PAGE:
The description (called the delta) is included in the file, which may be an eXtensible Markup Language (XML) file. The specific example method may further include selectively deploying an updated cloud-based enterprise software application characterized by the updated business planning model, and repeating the method so as to further update the updated business planning model to further meet existing or new business requirements.

The step of employing a description may further include obtaining plural business planning models, including the updated business planning model, and providing one or more UI controls to enable defining one or more interdependencies between one or more artifacts or features of the updated business planning model and one or more other artifacts or features of other business planning models of the plural business models. Interdependencies between artifacts and features of a single business model may also be accommodated similarly.

The specific example method further includes propagating further adjustments to the updated business planning model in accordance with the dependencies, so as to ensure that conflicts are not introduced among the plural business planning models via the updating of the business planning model.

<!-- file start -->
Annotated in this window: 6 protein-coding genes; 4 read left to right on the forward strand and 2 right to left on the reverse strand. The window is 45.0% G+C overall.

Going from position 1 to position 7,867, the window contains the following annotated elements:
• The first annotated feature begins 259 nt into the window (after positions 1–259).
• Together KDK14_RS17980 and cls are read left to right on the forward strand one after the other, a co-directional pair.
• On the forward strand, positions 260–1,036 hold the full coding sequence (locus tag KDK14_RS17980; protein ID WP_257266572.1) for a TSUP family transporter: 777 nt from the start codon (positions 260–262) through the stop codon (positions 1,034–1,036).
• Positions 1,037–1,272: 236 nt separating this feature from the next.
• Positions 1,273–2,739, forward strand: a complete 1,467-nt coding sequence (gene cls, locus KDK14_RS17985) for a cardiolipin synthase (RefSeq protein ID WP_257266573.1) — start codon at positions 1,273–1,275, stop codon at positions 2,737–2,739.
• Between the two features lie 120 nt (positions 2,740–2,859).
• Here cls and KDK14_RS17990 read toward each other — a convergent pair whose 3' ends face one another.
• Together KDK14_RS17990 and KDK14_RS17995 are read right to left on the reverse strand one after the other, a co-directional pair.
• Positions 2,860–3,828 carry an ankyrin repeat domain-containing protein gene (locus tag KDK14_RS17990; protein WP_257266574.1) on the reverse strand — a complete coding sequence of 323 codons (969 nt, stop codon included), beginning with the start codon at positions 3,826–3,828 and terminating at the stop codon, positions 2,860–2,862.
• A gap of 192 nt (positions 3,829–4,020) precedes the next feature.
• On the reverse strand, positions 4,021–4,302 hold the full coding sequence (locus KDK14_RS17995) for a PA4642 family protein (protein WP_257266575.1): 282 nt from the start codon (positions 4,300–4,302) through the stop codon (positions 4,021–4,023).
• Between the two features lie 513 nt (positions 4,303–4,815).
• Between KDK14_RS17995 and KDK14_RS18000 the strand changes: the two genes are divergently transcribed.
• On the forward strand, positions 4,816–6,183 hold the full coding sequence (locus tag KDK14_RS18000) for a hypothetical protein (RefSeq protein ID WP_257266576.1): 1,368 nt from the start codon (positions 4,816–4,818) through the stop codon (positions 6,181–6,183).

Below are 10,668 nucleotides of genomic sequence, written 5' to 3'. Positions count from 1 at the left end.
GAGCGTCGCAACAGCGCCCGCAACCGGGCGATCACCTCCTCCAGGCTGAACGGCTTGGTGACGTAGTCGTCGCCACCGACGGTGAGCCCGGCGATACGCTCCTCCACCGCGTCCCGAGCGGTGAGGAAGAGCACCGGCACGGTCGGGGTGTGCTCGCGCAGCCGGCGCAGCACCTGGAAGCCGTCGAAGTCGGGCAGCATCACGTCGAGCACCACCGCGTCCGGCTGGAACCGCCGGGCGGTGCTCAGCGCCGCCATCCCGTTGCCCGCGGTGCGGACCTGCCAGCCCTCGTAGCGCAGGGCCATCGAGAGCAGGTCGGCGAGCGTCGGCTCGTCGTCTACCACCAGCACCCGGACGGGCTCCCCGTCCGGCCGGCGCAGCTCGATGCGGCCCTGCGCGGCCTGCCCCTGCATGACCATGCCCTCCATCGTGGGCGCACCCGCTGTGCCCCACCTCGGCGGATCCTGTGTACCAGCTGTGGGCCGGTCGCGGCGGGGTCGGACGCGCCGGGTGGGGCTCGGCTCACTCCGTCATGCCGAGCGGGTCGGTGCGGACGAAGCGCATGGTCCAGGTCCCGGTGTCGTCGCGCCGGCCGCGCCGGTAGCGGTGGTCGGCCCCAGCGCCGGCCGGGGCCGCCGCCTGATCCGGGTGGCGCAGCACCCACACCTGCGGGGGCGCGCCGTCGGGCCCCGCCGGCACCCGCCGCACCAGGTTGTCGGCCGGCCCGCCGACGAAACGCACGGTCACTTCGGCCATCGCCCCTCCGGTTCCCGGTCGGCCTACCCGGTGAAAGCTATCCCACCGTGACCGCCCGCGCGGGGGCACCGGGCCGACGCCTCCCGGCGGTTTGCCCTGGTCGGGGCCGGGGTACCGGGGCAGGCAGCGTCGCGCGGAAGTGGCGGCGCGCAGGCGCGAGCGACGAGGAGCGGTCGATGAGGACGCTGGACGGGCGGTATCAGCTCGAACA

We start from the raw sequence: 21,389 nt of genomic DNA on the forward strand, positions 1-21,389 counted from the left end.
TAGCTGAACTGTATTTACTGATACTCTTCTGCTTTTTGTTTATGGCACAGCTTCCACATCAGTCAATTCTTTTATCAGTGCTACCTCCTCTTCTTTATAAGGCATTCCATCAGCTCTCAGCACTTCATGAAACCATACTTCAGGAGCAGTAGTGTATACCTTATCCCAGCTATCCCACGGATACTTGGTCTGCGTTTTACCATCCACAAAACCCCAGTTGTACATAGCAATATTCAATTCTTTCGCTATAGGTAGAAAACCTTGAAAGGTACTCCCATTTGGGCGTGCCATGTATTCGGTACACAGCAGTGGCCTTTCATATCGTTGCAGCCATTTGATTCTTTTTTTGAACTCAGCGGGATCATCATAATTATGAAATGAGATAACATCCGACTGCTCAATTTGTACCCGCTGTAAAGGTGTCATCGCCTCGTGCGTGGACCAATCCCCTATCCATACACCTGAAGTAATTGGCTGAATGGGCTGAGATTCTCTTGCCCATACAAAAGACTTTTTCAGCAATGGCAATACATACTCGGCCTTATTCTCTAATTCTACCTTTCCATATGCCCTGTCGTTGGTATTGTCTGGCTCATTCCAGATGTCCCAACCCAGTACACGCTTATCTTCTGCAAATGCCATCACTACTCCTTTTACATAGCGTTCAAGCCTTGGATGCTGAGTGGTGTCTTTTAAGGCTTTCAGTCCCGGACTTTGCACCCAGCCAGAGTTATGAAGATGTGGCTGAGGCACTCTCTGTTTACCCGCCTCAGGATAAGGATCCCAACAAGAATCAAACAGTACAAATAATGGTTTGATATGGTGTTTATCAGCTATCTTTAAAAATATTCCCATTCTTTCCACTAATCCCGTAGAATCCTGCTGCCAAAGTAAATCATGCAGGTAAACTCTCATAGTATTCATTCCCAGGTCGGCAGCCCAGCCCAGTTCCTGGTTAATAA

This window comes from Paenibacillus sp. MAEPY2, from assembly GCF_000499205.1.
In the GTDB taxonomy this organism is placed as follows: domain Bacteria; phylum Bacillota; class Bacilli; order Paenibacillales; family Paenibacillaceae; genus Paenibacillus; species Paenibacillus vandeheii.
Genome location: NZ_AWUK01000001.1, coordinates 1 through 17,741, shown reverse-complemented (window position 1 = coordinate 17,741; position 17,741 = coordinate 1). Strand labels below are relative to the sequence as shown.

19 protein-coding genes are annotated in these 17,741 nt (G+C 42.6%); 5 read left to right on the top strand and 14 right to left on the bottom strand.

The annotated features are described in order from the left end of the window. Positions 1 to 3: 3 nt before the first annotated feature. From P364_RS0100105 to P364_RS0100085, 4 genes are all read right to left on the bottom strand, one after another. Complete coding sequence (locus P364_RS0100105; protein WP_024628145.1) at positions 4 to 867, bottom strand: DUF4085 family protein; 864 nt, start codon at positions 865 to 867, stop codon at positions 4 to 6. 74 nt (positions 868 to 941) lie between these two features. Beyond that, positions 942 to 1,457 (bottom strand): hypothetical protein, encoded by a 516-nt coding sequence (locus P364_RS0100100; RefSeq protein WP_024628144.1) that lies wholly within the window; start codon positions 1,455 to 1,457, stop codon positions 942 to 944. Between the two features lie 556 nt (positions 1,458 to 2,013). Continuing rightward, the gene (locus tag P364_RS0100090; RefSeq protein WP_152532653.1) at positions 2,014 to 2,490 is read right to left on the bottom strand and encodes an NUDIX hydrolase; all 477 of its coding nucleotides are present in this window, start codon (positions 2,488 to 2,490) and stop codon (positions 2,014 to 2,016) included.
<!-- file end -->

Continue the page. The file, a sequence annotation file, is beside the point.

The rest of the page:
Accordingly, various embodiments discussed herein enable generation and use of dynamic multidimensional business planning models (also simply called planning models herein) in accordance with business questions and/or answers thereto. A developer framework may facilitate defining an initial set of business questions, called queries, which are associated with software functionality (e.g., features and/or groups thereof), which are in turn associated with artifacts (and/or groups thereof), e.g., via feature-artifact mappings.

After development and deployment of an initial business planning model, the initial planning model may then be selectively updated based on responses to business questions. The responses or answers are then usable to dynamically generate a new model and associated UI display screen flows.